Improving communication starts with listening
Published 6:00 pm Saturday, September 17, 2011
QUESTION: How can I improve communication with my child in a difficult situation?
ANSWER: Our real power as a parent or grandparent is our emotional connection with our child. Difficult situations are often valuable learning opportunities, if we are able to be honest and respectful as we work through them. It helps a great deal to have a problem-solving pattern to rely on regardless of the current specific challenge. In order to stay firm and friendly, we have to be in charge of our thoughts and reactions.
Before we make decisions, we need to listen to our children. Sit or stand on the same level with your child at a comfortable distance.
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Take your cue from your child. Use the 80/20 formula: you do 20 percent of the talking. Nod your head to show that you are listening.
Put yourself in the place of your child. While you’re listening, remember yourself when you were the age of your child. The goal is to honor your child’s dignity by reflecting his or her feelings and thoughts, not your emotions. When we take time to listen, we will choose the better strategy in handling the situation.
An effective problem-solving pattern has six steps:
Step one: Together describe what has happened as factually as possible.
Step two: Identify the primary feelings the situation has caused. (It is helpful to understand that primary feelings are fear, confusion, embarrassment, anxiety, and inadequacy. Anger is the feeling that follows these first emotions.)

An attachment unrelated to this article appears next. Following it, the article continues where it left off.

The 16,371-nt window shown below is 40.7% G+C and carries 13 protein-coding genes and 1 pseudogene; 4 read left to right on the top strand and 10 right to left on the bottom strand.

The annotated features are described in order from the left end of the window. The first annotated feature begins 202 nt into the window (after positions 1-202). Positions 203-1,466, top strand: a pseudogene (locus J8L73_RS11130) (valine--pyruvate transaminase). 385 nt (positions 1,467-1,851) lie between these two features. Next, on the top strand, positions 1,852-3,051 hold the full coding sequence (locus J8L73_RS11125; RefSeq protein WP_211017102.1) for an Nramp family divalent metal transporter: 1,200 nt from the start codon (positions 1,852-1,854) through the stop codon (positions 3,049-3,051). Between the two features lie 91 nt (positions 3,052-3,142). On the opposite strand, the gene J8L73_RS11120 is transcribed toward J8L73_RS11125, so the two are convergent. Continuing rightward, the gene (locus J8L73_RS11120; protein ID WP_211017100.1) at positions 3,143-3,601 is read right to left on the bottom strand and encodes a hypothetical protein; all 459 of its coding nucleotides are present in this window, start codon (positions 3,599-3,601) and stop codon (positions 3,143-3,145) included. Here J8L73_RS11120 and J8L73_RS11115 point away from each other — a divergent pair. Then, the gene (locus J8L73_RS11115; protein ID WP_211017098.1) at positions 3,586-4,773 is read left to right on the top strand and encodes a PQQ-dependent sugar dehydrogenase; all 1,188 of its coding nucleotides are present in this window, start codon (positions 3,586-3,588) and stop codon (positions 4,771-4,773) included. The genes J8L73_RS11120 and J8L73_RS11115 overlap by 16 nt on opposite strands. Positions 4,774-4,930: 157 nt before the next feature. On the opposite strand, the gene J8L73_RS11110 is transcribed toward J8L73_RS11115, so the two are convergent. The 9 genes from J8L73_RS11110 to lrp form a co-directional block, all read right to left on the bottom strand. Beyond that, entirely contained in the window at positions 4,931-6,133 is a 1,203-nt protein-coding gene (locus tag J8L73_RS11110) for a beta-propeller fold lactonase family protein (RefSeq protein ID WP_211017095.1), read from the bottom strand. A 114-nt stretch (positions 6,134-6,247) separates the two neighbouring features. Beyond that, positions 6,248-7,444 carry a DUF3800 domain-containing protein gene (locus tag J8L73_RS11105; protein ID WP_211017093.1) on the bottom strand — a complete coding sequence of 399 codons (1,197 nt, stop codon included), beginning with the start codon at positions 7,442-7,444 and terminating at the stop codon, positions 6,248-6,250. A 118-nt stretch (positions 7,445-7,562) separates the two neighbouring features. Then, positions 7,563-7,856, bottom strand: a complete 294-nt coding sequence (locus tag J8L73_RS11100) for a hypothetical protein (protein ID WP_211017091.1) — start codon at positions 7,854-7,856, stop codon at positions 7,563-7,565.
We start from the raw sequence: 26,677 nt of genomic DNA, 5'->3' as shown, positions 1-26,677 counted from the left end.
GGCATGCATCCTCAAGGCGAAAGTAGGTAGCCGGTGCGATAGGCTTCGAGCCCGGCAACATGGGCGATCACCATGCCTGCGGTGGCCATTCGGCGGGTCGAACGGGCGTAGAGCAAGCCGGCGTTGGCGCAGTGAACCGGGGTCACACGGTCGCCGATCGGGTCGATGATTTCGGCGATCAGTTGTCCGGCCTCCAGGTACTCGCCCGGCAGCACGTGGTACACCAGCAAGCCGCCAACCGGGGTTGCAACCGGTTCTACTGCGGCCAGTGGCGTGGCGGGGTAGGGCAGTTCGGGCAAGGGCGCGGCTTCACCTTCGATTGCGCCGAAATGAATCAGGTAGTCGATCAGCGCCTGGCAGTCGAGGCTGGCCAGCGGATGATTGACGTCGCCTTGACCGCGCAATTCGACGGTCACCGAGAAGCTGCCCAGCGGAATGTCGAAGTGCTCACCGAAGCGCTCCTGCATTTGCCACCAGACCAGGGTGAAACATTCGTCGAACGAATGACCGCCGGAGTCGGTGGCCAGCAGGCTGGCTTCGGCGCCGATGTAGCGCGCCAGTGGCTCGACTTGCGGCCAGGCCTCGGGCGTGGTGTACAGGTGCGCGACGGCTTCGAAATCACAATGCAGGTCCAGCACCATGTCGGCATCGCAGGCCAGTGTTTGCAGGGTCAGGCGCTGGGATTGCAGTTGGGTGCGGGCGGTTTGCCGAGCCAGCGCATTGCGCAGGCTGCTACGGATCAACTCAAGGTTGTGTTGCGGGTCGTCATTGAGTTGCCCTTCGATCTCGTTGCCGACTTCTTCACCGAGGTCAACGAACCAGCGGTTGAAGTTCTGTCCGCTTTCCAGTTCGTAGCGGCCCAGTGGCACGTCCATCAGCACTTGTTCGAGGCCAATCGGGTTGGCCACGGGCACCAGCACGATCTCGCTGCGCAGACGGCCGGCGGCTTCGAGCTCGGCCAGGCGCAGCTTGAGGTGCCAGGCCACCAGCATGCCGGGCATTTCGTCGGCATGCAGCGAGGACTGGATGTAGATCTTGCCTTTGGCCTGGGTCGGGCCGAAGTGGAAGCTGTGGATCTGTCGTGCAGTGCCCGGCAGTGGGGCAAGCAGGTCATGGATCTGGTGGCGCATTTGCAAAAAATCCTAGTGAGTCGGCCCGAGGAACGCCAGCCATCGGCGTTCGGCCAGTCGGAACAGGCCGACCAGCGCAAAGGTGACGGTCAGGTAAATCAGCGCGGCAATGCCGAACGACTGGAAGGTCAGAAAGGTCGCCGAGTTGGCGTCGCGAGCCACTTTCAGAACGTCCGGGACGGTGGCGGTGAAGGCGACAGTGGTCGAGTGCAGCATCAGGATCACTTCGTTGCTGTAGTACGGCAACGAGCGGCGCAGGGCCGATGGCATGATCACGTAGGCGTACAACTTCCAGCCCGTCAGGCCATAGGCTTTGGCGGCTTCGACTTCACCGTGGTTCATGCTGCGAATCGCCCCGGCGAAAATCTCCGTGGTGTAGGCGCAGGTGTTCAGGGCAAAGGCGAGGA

Step three: Talk about why the situation is a problem.
Step four: Be clear about what you and your child want to have happen, instead of the difficult situation that has just occurred. (Take time to actually describe your “best case” scenarios.)
Step five: You, as the adult, have the responsibility to define the bottom line non-negotiable. What is realistic and necessary, considering your child’s age and experience?
Step six: Finally, what is negotiable? Every situation has some room for creativity and choice.
Within the required boundaries, set by you or society, help your child think about his or her options.
If you would like to talk with a parenting specialist about the challenges in raising children, call the toll-free Parent WarmLine at 1-888-584-2204/Línea de Apoyo at 877-434-9528.
For free emergency child care call Crisis Nursery at 1-877-434-9599. Check out www.familiesandcommunities.org.